At last month’s IBTM World, the Business of Events launched a study of more than 1,000 CVBs and DMCs responsible for promoting and attracting major congresses to their city or region. Mike Fletcher recounts the report’s key findings and gauges the reaction of the Washington D.C convention bureau.
Some 95% of city, regional and national convention bureaus, plus DMCs with a remit to attract business events to their destinations, believe that legacy is integral to staging major events, according to a Global Destination Report launched at IBTM World last month.
The Business of Events Global Destination Report interviewed 1,032 organisations between September and October this year from across Europe, North America, Oceania, Asia, Africa and the Middle East.
Legacy, as a cultural driver of events has been a key talking point in 2022 as destinations begin to harness the power of major congresses. Some governments actively encourage their business event teams to court conferences and conventions. which align with their own national policies.
The net result often improves societal schemes as well as the regional economy. According to the report, this is particularly pertinent for business events in the fields of healthcare, science, green energy, and technology.
According to Melissa Riley, VP Convention Sales and Services at Destination DC, the official destination marketing organisation and CVB for the US capital however, more work needs to be done as an industry in order to harness how legacy programmes work and importantly, how they can be tracked.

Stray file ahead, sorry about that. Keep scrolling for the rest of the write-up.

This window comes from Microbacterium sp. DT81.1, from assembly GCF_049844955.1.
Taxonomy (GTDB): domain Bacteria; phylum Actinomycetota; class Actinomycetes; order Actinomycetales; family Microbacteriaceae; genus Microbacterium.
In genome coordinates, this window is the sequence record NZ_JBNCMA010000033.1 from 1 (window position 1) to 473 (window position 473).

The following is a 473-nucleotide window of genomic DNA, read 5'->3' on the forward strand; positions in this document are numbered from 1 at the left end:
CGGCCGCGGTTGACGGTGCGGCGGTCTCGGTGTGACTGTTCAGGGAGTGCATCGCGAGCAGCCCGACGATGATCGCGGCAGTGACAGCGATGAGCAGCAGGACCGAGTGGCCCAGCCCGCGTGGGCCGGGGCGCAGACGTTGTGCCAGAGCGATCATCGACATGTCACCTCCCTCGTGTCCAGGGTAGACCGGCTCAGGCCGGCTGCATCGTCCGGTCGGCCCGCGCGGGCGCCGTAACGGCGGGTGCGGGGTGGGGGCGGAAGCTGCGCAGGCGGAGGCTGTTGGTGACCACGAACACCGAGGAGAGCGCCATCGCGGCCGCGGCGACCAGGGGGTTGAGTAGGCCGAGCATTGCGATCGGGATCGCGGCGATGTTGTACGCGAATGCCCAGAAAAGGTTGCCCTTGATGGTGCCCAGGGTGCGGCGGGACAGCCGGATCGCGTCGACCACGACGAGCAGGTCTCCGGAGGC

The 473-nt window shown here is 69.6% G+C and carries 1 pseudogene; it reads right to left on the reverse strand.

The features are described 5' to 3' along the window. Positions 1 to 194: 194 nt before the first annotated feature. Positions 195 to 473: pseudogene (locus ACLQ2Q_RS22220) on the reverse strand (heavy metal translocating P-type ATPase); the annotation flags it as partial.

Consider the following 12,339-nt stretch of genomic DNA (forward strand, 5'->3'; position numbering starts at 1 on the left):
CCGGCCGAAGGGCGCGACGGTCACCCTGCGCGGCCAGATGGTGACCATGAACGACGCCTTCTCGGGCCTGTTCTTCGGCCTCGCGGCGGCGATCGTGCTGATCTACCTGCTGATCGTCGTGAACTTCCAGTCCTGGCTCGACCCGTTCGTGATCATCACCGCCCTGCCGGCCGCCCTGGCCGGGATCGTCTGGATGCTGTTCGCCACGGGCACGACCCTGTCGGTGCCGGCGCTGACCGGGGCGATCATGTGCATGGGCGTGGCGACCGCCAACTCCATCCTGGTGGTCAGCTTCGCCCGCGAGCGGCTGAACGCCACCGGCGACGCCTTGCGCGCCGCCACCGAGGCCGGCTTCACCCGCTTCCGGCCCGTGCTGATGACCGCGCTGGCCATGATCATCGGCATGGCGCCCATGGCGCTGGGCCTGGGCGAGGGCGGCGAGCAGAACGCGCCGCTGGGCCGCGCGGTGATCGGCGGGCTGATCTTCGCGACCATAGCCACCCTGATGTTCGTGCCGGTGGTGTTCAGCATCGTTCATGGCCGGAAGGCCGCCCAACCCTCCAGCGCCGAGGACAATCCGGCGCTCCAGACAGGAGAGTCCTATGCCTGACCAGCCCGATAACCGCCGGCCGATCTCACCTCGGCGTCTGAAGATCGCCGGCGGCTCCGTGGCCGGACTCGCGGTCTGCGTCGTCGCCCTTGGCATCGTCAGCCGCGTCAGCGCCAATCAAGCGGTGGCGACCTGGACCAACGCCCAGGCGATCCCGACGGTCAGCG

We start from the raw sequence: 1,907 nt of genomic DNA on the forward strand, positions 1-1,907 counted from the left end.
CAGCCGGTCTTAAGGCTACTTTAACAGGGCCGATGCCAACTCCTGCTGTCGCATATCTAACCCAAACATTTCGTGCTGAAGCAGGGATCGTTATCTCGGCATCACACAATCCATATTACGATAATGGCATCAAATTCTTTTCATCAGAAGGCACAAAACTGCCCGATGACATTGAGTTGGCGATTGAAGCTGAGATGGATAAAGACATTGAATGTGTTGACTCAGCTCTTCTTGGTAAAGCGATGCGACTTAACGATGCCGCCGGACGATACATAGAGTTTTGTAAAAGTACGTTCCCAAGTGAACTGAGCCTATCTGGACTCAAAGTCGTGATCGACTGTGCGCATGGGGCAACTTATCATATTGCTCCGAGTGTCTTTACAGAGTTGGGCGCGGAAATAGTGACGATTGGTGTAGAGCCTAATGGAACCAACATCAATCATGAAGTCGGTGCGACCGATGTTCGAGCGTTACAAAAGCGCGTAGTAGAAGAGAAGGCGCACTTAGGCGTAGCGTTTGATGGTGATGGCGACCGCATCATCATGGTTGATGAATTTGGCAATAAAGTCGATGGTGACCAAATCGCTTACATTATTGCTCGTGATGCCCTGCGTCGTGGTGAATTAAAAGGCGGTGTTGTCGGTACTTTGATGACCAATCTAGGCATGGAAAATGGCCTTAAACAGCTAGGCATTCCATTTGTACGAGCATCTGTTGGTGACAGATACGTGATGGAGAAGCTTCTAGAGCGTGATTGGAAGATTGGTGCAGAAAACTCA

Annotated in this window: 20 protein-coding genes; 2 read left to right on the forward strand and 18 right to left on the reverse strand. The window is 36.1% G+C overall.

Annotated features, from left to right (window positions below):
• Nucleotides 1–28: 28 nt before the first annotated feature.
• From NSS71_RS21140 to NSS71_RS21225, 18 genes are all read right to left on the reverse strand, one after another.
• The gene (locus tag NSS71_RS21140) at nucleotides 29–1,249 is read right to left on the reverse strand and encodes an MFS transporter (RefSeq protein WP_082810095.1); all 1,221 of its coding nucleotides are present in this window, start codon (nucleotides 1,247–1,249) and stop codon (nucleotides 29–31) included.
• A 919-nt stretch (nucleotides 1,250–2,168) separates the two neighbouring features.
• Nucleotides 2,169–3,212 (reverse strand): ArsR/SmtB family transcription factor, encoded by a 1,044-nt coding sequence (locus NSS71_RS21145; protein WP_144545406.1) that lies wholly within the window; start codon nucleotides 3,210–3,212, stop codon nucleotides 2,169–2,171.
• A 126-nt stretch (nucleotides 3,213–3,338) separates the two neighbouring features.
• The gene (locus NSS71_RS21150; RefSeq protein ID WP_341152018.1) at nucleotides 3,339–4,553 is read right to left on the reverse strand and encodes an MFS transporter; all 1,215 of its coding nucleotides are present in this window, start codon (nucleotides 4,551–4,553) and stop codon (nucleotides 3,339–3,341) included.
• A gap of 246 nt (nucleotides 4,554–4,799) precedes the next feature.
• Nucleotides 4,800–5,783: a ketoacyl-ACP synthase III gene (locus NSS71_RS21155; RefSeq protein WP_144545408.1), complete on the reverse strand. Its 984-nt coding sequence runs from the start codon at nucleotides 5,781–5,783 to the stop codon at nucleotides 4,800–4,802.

Other key report highlights include the fact that just over half (56%) of respondents said that they report to a domestic Department of Tourism. This underlines that on a global scale, the business events sector is widely viewed as part of the supposed ‘visitor economy’, with governments and local authorities generally seeing the industry as part of the wider tourism mix.
“It’s a very typical structure right across the US,” Riley says. “Most of us are not a government agency but we do fall under the tourism umbrella. There’s a widely held philosophy that a great tourism destination makes for a great business destination and ‘bleisure’ is a widely used term.”
How are business events being viewed?
Yet, there is also a clear sign that the specific role played by business events departments is being taken more seriously. Respondents reported that how they are regarded by their city, regional or national government had ‘increased’ (55%) since 2019.
This is also evidenced by 52% of destination-focused organisations suggesting that their core funding had remained the same or had increased from 2019 to 2022.
“If there’s a sliver lining from the impact of the pandemic it’s that the huge loss of revenue we experienced from 2020 made what we do so much more relevant,” Riley states. “The US Government now fully recognises the importance of our bed tax system for funding social services and other platforms and if no-one is staying in hotels, then there is no social investment.
“The outcome has been advocacy for additional business tourism funding via a tourism recovery tax on-top of our existing bed tax model. In Washington D.C, it could result in up to US$20 million if it passes our local government legislation. Los Angeles is currently going through this and Boston has recently approved it. So across America, destinations are acting on the opportunity for adding more promotional dollars to their funding.”
“It’s the old adage of you don’t know what you’ve got until it has gone,” Riley concludes. “As a global industry, we serve so many different sectors through the economic development we provide and although there is much more to do, in Washington D.C we’re finally starting to see the recognition we deserve.”
For more insights and to download The Business of Events Global Destination Report 2022, head to the forum’s website here.
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